Sunday, June 29, 2014


Often we hear tell of the persecuted church in countries where either the government or society in general does not tolerate the Christian faith. These occurrences will often include tales of imprisonment, torture and even martyrdom. When a believer is face to face with extreme persecution, there can be no middle ground. Either that person will have to renounce their faith or suffer the consequences. Christ calls us to rejoice when we suffer for His name's sake.

When the underground Church in China begins discipling new believers, they first take the time to prepare these new converts for suffering. (See this article by Todd Nettleton) Given the context of that culture, this only makes sense. But what about other cultural contexts? What do we teach new believers in a country where persecution exists, yet in a milder form? This is a situation that is experienced in Thailand where I serve.

Thailand has freedom of religion and openly accepts Christian missionaries into its borders. People are free to express their faith and to convert from one religion to the next if they so choose. Churches have the right to gather in peaceful assembly. No one is forced to bow to idols they do not revere. Yet below the surface, there is a fear people have when they consider the Christian faith. Questions of acceptance go through their minds. Will their community ostracize them? Will their family reject them? To be Thai is to be Buddhist. If a person converts, are they still Thai?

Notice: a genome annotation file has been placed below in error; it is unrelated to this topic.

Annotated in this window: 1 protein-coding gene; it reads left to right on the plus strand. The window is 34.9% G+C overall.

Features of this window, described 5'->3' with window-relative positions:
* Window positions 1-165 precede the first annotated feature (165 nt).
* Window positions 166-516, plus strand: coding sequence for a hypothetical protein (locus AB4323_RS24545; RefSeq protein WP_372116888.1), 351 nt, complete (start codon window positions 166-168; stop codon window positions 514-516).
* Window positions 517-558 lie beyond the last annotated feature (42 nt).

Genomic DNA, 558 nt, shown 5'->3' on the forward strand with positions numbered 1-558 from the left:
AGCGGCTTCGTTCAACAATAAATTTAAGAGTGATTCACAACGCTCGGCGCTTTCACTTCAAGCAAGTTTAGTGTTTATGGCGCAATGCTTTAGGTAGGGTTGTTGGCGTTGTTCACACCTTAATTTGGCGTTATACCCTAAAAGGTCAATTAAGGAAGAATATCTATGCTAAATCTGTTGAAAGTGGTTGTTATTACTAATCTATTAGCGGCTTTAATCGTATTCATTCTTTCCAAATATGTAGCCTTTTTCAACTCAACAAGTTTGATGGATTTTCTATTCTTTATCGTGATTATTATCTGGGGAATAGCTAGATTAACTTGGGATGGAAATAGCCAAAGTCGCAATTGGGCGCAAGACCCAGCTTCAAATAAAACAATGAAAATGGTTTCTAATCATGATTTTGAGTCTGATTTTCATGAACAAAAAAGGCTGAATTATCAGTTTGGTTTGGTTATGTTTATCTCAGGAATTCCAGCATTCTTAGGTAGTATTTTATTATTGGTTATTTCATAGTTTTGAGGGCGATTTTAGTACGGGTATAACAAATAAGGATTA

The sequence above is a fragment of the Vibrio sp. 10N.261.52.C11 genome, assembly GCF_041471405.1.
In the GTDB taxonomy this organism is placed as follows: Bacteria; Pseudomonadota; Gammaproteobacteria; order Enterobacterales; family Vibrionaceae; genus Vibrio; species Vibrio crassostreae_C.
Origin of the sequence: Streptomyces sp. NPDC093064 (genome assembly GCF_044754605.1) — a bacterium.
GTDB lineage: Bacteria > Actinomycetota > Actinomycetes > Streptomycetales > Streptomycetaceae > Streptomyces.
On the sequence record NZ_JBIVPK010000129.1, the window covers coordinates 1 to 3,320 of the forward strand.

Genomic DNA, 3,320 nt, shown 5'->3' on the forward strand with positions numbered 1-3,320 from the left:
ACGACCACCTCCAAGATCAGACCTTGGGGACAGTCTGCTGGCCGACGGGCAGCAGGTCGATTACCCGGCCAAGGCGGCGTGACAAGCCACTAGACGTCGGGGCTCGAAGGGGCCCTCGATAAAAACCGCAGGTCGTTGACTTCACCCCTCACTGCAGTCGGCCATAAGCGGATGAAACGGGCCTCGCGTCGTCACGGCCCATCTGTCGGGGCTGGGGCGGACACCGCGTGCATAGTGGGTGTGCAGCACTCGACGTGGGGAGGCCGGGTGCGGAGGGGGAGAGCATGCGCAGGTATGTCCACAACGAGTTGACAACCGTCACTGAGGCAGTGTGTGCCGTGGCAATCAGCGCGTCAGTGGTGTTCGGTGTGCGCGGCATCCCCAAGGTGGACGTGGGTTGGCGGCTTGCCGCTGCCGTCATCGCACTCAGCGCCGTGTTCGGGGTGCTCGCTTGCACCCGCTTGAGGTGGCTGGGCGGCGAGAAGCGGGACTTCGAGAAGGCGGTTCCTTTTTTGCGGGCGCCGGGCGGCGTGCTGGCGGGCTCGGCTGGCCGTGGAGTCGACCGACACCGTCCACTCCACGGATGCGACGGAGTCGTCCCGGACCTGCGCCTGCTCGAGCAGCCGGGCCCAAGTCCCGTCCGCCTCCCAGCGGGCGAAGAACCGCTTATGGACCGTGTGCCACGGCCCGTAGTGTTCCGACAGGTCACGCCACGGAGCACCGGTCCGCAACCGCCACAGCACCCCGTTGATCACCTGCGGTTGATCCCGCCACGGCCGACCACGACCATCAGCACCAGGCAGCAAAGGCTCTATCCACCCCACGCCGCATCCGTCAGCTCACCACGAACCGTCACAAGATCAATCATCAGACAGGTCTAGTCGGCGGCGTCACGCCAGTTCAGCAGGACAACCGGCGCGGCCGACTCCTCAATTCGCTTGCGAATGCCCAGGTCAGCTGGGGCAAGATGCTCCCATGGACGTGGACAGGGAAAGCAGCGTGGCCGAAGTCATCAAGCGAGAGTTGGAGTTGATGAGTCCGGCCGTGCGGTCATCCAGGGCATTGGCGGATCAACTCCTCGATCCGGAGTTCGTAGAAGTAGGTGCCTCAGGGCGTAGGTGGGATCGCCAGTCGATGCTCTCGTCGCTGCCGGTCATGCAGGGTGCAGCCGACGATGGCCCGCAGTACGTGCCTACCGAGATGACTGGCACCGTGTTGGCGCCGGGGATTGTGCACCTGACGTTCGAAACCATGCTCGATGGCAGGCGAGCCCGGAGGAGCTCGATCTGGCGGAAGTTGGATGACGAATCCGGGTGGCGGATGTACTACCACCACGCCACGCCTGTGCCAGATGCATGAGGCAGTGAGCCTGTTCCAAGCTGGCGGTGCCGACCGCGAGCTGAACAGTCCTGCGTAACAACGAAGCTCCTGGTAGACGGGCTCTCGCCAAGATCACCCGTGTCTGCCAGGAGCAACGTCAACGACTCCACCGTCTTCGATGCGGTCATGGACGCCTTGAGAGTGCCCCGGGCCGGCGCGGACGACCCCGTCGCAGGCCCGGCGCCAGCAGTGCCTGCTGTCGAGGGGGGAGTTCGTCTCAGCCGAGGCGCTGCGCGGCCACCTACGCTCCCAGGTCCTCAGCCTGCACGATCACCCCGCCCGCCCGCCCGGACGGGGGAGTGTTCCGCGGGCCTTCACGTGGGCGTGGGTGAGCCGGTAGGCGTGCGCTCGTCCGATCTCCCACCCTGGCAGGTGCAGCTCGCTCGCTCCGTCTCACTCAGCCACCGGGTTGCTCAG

When a Thai person does convert, how are they to handle this new situation? I have seen Thai converts hide their faith from their family for years. I have also experience Thai Christians who were bold and upfront immediately. In some cases, they were no longer welcomed in the family. In others, whole families have been won to Christ. What is the best approach? Is there only one approach?

Scripture is filled with many references to persecution. (Matthew 5:10-12; John 15:18-21; 1 Peter 4:12-19) The early Church expected to face suffering of the worst forms. They also rejoiced when it occurred, for they knew that Christ's suffering was for them. This should be the Christian's attitude no matter what form of persecution comes our way, whether it be mild, moderate or extreme. If we ask those under severe duress to endure and rejoice, how can we ask anything less of those who suffer lightly? In whatever way we are persecuted, let us rejoice and stand boldly declaring to all that Jesus is Lord!

"So I am eager to preach the gospel to you also who are in Rome. For I am not ashamed of the gospel, for it is the power for salvation to everyone who believes, to the Jew first and also to the Greek." (Romans 1:15,16 ESV)

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